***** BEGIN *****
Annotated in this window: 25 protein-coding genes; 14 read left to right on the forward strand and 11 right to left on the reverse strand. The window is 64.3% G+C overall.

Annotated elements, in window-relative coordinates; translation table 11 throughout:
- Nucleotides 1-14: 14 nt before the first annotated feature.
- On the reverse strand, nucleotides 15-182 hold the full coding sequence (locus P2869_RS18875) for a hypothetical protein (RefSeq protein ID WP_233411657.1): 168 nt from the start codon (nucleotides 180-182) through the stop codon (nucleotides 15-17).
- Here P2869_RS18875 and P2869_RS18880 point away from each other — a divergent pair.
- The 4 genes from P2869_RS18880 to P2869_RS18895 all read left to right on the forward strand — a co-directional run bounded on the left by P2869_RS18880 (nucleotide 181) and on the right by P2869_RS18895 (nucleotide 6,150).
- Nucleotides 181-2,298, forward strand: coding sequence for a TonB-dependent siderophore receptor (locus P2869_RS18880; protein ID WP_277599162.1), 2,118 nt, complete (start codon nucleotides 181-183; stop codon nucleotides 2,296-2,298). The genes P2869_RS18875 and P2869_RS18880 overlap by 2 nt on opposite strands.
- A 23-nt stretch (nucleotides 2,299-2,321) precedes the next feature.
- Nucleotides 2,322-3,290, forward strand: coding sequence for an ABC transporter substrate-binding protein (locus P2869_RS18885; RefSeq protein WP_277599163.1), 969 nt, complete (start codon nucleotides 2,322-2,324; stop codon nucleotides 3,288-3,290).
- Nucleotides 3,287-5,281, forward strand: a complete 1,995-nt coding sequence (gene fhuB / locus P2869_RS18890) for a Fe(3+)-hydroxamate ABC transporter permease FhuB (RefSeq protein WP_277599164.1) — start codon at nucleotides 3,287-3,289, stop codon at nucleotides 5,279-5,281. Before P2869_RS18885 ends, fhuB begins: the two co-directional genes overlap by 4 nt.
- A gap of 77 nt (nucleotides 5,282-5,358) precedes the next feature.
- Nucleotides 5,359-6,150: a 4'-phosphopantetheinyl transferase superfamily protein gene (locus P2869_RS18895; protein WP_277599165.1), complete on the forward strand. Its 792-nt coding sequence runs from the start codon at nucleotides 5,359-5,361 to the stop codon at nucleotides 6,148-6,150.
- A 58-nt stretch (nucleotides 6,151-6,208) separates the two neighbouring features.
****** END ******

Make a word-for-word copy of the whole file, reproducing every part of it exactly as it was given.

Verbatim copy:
Annotated in this window: 25 protein-coding genes; 14 read left to right on the forward strand and 11 right to left on the reverse strand. The window is 64.3% G+C overall.

Annotated elements, in window-relative coordinates; translation table 11 throughout:
- Nucleotides 1-14: 14 nt before the first annotated feature.
- On the reverse strand, nucleotides 15-182 hold the full coding sequence (locus P2869_RS18875) for a hypothetical protein (RefSeq protein ID WP_233411657.1): 168 nt from the start codon (nucleotides 180-182) through the stop codon (nucleotides 15-17).
- Here P2869_RS18875 and P2869_RS18880 point away from each other — a divergent pair.
- The 4 genes from P2869_RS18880 to P2869_RS18895 all read left to right on the forward strand — a co-directional run bounded on the left by P2869_RS18880 (nucleotide 181) and on the right by P2869_RS18895 (nucleotide 6,150).
- Nucleotides 181-2,298, forward strand: coding sequence for a TonB-dependent siderophore receptor (locus P2869_RS18880; protein ID WP_277599162.1), 2,118 nt, complete (start codon nucleotides 181-183; stop codon nucleotides 2,296-2,298). The genes P2869_RS18875 and P2869_RS18880 overlap by 2 nt on opposite strands.
- A 23-nt stretch (nucleotides 2,299-2,321) precedes the next feature.
- Nucleotides 2,322-3,290, forward strand: coding sequence for an ABC transporter substrate-binding protein (locus P2869_RS18885; RefSeq protein WP_277599163.1), 969 nt, complete (start codon nucleotides 2,322-2,324; stop codon nucleotides 3,288-3,290).
- Nucleotides 3,287-5,281, forward strand: a complete 1,995-nt coding sequence (gene fhuB / locus P2869_RS18890) for a Fe(3+)-hydroxamate ABC transporter permease FhuB (RefSeq protein WP_277599164.1) — start codon at nucleotides 3,287-3,289, stop codon at nucleotides 5,279-5,281. Before P2869_RS18885 ends, fhuB begins: the two co-directional genes overlap by 4 nt.
- A gap of 77 nt (nucleotides 5,282-5,358) precedes the next feature.
- Nucleotides 5,359-6,150: a 4'-phosphopantetheinyl transferase superfamily protein gene (locus P2869_RS18895; protein WP_277599165.1), complete on the forward strand. Its 792-nt coding sequence runs from the start codon at nucleotides 5,359-5,361 to the stop codon at nucleotides 6,148-6,150.
- A 58-nt stretch (nucleotides 6,151-6,208) separates the two neighbouring features.